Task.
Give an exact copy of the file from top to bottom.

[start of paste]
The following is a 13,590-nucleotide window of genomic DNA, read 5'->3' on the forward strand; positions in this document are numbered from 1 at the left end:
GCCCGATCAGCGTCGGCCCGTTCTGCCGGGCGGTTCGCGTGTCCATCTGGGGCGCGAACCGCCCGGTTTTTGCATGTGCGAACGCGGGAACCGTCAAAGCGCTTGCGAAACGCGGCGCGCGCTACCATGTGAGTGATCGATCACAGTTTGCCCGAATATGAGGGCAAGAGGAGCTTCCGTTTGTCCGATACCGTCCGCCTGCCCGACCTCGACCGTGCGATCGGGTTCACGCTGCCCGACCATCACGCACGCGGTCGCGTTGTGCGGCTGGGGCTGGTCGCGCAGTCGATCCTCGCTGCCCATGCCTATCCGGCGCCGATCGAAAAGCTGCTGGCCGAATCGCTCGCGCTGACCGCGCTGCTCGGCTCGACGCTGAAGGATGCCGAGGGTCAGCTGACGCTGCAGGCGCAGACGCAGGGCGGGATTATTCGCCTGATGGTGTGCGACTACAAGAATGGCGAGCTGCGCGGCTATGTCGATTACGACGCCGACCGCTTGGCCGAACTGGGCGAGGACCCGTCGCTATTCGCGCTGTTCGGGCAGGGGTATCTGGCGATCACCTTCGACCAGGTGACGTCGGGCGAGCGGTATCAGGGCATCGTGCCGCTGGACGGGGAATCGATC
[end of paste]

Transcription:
The following is a 13,590-nucleotide window of genomic DNA, read 5'->3' on the forward strand; positions in this document are numbered from 1 at the left end:
GCCCGATCAGCGTCGGCCCGTTCTGCCGGGCGGTTCGCGTGTCCATCTGGGGCGCGAACCGCCCGGTTTTTGCATGTGCGAACGCGGGAACCGTCAAAGCGCTTGCGAAACGCGGCGCGCGCTACCATGTGAGTGATCGATCACAGTTTGCCCGAATATGAGGGCAAGAGGAGCTTCCGTTTGTCCGATACCGTCCGCCTGCCCGACCTCGACCGTGCGATCGGGTTCACGCTGCCCGACCATCACGCACGCGGTCGCGTTGTGCGGCTGGGGCTGGTCGCGCAGTCGATCCTCGCTGCCCATGCCTATCCGGCGCCGATCGAAAAGCTGCTGGCCGAATCGCTCGCGCTGACCGCGCTGCTCGGCTCGACGCTGAAGGATGCCGAGGGTCAGCTGACGCTGCAGGCGCAGACGCAGGGCGGGATTATTCGCCTGATGGTGTGCGACTACAAGAATGGCGAGCTGCGCGGCTATGTCGATTACGACGCCGACCGCTTGGCCGAACTGGGCGAGGACCCGTCGCTATTCGCGCTGTTCGGGCAGGGGTATCTGGCGATCACCTTCGACCAGGTGACGTCGGGCGAGCGGTATCAGGGCATCGTGCCGCTGGACGGGGAATCGATC